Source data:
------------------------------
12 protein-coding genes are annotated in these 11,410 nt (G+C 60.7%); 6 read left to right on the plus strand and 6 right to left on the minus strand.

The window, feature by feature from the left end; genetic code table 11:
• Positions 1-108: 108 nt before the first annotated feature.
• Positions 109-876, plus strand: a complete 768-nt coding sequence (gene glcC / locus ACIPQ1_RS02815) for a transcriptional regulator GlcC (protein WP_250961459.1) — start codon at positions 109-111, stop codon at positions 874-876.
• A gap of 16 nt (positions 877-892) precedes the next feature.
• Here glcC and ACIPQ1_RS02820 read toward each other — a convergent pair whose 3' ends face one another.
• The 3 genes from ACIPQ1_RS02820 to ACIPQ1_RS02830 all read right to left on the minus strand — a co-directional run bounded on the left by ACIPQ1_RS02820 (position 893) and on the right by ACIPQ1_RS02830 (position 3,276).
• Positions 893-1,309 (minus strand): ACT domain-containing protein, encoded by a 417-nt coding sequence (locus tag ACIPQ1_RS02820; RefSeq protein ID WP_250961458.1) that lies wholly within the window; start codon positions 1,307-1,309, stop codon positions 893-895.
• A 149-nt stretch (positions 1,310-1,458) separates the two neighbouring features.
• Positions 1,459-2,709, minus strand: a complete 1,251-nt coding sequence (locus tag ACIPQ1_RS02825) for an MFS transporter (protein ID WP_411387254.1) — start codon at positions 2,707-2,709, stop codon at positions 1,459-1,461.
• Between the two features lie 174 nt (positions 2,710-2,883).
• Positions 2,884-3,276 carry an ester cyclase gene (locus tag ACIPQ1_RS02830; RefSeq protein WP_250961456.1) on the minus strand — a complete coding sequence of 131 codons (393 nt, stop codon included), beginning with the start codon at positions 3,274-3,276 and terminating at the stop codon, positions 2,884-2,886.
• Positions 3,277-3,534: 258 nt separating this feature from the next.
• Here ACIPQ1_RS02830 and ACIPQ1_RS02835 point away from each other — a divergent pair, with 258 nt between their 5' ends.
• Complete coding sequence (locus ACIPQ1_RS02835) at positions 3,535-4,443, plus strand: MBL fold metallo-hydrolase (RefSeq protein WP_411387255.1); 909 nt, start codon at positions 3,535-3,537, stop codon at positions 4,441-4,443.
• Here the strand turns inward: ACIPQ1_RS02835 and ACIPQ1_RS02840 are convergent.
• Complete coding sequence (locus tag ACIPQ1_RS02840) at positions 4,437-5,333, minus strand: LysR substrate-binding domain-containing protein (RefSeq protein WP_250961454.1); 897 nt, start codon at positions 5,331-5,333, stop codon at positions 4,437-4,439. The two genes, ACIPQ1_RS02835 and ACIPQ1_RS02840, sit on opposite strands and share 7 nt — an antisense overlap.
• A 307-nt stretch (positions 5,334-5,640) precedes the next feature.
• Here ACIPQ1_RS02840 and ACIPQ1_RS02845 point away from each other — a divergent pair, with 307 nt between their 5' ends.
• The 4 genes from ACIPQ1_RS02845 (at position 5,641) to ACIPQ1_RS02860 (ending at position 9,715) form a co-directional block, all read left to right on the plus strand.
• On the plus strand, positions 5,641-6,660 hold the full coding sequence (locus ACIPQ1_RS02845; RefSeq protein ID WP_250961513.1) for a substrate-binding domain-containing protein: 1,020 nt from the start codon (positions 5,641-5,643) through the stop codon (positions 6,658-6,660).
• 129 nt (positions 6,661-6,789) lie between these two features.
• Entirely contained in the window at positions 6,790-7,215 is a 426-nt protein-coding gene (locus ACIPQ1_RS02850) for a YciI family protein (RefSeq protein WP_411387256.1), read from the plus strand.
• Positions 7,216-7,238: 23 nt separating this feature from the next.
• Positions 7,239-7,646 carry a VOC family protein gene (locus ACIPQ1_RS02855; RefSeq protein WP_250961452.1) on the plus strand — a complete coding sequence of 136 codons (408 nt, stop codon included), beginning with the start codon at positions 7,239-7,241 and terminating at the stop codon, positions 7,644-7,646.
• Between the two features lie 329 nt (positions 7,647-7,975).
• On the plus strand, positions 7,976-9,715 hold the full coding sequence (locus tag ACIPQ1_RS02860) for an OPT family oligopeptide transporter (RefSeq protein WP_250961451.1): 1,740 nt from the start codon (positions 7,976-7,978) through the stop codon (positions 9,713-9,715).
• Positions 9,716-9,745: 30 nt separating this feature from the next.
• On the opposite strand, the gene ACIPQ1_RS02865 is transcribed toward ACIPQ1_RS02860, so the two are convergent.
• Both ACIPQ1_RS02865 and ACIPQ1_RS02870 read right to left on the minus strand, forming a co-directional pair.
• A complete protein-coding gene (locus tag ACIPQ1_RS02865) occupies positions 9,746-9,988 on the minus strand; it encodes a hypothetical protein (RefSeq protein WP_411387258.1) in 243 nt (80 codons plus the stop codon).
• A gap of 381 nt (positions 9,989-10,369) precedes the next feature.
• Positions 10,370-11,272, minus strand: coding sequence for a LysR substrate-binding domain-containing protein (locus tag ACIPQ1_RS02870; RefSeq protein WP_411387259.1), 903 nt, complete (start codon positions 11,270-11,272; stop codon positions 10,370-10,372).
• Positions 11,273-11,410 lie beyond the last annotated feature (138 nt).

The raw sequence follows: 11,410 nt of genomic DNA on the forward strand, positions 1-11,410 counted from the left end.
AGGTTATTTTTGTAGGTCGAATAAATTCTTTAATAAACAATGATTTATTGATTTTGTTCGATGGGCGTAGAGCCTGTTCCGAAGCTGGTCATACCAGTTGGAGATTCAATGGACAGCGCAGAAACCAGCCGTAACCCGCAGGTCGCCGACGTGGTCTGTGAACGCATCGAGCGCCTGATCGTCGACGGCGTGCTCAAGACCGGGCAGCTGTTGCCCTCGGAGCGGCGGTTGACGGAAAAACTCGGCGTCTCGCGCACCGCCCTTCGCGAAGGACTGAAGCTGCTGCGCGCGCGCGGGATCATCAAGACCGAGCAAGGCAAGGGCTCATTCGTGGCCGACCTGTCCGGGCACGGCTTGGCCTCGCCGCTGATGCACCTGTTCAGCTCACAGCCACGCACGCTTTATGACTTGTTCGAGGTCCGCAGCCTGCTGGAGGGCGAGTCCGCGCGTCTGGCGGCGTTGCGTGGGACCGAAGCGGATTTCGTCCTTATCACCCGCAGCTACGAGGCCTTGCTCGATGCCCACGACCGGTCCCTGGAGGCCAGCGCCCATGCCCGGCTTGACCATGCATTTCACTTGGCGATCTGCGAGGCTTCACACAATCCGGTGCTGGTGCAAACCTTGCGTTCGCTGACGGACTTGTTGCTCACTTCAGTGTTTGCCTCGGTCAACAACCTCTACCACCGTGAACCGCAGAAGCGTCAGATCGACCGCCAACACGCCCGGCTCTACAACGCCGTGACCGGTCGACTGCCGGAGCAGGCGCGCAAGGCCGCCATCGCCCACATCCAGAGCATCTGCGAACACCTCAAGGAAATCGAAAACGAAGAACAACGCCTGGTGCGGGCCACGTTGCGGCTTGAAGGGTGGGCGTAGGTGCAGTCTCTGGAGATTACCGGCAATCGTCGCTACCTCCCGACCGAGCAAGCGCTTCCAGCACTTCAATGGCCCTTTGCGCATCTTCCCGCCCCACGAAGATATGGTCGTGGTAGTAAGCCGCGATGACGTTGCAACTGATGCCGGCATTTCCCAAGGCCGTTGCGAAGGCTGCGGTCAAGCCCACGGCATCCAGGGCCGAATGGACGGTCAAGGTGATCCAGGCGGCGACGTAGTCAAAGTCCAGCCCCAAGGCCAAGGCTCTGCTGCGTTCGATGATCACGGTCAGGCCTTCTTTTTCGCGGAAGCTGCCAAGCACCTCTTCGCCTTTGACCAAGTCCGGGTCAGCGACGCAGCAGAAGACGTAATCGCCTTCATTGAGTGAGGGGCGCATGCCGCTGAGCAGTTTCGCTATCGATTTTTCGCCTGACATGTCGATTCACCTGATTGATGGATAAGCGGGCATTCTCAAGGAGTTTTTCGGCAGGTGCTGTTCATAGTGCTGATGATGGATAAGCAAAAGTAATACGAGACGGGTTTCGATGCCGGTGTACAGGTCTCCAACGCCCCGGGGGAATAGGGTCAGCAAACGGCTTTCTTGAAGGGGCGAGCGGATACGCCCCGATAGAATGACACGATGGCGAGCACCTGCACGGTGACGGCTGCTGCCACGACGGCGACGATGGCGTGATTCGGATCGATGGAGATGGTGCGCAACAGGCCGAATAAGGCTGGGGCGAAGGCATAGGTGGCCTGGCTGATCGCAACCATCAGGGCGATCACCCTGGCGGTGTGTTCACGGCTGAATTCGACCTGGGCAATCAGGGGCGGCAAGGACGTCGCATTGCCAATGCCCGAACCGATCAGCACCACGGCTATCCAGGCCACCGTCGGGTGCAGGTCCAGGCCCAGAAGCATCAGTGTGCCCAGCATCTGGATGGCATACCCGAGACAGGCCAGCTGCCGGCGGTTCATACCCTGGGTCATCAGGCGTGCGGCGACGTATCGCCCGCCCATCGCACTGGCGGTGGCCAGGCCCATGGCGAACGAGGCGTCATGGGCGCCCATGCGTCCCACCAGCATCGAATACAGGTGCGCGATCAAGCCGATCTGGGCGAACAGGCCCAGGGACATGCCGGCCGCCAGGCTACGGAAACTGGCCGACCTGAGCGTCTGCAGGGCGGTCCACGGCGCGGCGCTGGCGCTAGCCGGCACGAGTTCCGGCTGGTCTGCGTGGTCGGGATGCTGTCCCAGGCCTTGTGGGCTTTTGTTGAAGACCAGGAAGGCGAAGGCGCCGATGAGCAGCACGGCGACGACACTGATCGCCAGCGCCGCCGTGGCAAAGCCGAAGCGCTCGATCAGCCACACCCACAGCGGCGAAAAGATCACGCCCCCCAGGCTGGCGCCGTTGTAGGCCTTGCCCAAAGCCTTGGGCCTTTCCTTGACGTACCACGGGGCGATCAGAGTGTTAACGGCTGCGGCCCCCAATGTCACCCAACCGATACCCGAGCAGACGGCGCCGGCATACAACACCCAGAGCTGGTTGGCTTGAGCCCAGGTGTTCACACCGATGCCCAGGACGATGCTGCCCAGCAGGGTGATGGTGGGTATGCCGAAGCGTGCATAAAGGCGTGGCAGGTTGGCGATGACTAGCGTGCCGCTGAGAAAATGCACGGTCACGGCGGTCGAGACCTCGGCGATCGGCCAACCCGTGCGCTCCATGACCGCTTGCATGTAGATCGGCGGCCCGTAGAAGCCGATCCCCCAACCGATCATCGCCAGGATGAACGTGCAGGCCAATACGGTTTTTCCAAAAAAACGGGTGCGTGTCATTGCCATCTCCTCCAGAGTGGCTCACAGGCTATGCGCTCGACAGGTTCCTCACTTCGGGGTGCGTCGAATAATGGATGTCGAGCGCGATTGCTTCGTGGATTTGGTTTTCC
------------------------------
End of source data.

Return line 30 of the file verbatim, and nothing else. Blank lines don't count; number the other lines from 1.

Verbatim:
• Both ACIPQ1_RS02865 and ACIPQ1_RS02870 read right to left on the minus strand, forming a co-directional pair.